Seven out of ten Welsh folk concerned about ID theft
Seven out of ten Welsh folk are concerned about having their ID stolen but also have a better than average chance of beating fraudsters through knowing how to protect themselves according to MyCallcredit's quarterly ID theft survey.
Its research found that 72.7 per cent of people in Wales were concerned about having their ID stolen compared to 71.5 per cent nationally.
But 74.2 per cent of Welsh people said they should check their credit file regularly to help combat fraudsters compared to 66.9 per cent nationally. And 10 per cent more Welsh people also identified that cancelling unused credit facilities would help to keep them safe.
However, 75.4 per cent of Welsh people were confident they would know if they'd been a victim of ID fraud within the first few weeks compared to 71.8 per cent nationwide. But in reality it can take many months for someone to become aware they have been a victim of identity theft.
MyCallcredit director Alison Nicholson says:
"People in Wales are worried about having their ID stolen but they've also got a head start on the fraudsters as they know what to do to protect themselves.
"It's quite simple to protect yourself from ID thieves if you shred financial documents, cancel unused credit facilities and check your credit file regularly."
- People in Yorkshire and Lancashire are most worried about having their ID stolen with 44 per cent and 43 per cent respectively saying they were very concerned about ID theft compared to a national average of 34.9 per cent and 38.5 per cent in Wales.
- Scots are now the least worried about having their ID stolen with just 24.5 per cent saying they were very concerned compared to 53.1 per cent three months ago.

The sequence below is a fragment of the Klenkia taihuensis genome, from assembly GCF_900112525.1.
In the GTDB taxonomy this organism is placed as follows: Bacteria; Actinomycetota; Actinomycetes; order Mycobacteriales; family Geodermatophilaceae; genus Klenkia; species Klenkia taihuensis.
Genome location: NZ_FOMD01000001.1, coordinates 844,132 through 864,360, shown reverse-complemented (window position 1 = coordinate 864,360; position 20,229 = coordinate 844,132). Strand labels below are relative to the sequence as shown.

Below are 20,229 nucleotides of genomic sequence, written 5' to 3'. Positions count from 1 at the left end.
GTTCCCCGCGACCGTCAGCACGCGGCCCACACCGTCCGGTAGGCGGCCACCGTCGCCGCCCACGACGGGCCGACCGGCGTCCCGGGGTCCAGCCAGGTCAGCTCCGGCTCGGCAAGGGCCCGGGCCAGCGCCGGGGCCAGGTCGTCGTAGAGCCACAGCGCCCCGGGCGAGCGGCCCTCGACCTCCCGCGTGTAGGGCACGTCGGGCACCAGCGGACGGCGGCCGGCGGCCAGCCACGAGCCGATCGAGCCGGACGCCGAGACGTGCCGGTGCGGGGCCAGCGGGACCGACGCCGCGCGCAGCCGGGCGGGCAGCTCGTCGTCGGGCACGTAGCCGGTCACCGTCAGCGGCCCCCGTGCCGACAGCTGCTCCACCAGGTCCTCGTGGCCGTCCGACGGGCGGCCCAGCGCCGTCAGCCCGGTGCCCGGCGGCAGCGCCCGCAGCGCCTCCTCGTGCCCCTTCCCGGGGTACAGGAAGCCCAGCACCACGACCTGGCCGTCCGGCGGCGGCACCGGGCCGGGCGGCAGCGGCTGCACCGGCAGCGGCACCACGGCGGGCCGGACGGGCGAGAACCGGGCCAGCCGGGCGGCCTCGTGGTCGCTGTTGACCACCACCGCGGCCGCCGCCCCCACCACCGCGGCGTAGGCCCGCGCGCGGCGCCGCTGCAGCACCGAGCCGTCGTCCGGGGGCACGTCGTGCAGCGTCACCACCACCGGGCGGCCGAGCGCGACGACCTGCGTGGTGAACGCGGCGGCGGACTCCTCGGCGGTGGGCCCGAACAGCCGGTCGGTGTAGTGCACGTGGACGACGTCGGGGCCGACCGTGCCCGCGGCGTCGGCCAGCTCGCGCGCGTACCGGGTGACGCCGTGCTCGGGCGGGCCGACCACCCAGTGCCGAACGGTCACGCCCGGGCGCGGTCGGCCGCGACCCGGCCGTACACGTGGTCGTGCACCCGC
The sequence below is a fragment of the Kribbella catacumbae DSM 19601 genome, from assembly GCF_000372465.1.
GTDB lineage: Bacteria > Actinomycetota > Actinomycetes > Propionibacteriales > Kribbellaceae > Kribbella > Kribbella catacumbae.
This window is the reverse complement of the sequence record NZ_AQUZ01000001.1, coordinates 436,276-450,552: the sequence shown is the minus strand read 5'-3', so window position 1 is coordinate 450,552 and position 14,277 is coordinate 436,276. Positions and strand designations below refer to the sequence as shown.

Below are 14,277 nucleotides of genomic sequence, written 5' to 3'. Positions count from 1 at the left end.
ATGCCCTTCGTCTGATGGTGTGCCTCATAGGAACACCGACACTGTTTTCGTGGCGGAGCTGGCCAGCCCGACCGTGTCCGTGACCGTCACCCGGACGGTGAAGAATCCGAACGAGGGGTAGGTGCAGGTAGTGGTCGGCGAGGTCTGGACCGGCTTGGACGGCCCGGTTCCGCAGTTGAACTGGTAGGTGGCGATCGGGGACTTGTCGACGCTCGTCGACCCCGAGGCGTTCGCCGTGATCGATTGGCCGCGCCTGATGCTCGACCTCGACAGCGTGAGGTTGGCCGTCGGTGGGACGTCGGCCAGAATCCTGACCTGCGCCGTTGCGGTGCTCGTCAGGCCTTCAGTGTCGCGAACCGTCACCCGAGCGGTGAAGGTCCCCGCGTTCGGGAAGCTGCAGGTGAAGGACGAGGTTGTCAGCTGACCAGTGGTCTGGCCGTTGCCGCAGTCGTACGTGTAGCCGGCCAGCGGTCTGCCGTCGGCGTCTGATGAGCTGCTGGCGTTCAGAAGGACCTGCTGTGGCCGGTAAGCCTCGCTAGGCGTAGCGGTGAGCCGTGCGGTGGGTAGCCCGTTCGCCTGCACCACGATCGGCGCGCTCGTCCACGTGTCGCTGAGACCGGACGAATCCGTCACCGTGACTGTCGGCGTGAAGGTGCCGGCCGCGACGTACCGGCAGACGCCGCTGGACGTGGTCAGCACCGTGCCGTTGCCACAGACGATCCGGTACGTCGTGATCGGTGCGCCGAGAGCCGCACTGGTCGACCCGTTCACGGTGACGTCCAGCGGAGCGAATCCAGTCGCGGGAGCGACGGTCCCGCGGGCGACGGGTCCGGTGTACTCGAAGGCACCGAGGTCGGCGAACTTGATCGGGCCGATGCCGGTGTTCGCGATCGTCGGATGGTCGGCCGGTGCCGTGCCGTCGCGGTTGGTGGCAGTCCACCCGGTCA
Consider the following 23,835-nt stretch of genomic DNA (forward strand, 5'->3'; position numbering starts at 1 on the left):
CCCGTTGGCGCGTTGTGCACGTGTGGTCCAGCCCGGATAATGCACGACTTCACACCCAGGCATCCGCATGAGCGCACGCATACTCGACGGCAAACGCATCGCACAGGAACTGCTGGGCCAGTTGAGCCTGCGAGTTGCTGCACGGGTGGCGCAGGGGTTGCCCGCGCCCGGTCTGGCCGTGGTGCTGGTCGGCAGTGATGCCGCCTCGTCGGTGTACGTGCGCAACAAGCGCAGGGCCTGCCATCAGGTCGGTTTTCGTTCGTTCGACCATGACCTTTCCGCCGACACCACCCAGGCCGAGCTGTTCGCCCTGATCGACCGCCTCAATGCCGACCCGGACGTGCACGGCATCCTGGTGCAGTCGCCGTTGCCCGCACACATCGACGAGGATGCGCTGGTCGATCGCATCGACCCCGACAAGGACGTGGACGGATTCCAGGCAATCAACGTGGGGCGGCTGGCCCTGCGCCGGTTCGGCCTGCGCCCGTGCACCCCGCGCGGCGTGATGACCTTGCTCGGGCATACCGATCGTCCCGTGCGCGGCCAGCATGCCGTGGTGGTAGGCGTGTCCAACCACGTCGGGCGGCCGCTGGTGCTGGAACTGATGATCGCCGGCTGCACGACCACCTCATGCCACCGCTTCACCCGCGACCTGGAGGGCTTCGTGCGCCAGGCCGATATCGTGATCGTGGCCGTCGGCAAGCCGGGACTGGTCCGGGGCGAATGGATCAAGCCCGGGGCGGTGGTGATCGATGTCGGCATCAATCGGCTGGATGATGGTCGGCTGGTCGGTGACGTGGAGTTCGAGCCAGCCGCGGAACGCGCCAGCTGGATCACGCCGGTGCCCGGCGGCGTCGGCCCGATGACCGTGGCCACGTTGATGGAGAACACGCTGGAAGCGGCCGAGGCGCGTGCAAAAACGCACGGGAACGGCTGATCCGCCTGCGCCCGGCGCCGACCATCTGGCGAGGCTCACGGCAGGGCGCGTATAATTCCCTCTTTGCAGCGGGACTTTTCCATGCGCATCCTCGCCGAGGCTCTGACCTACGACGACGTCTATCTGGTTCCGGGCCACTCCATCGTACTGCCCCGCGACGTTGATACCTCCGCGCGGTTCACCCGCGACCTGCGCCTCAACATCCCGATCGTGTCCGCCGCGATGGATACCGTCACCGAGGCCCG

- Women are more concerned about having their identity stolen than men, 76.6 per cent against 66.4 per cent.
- More than 10 per cent more women than men identified that shredding financial documents would help to prevent ID theft.
- 82.2 per cent of Welsh people identified that shredding financial documents would help to minimise the risk of ID theft compared to a national average of 82.3 per cent.
- 66.9 per cent of people nationally said checking your credit file regularly would minimise the risk of ID fraud compared to 74.2 per cent in Wales.
- 72.4 per cent of Welsh people thought cancelling unused credit and charge cards would reduce the risk of ID theft compared to 62.5 per cent nationally.
- Those aged 55 to 64 were most worried their ID would be stolen with 46.9 per cent saying they were very concerned. Three months ago the group that felt most at risk was aged between 45 and 54.
- Youngsters remained the least concerned about their ID with only 16.2 per cent claiming they were worried compared to 34.9 per cent across all age groups.
- 48 per cent of the population thought they would become aware in a matter of days if their identity had been stolen compared to 47.8 per cent in Wales.
- 19.1 per cent of people in Wales said they were not sure when they'd become aware their identity had been stolen compared to 24.5 per cent nationally.
How to protect yourself from ID fraud
- Shred any personal documents before disposing of them.
- Be vigilant, log on to www.mycallcredit.com and check your credit file.
- Write to lenders who are listing a credit facility you don't want and cancel it.
- When you cut up a card or stop using it inform the lender.
- The research was carried out by NEMS market research for Callcredit between 4 and 8 October 2005 among a representative sample of 1000 people.
- A report by personal protection advisers, the CPP Group found that it took 480 days or 16 months to discover identity theft.
- It can take a typical ID fraud victim 60 hours to prove their innocence (Source CIFAS).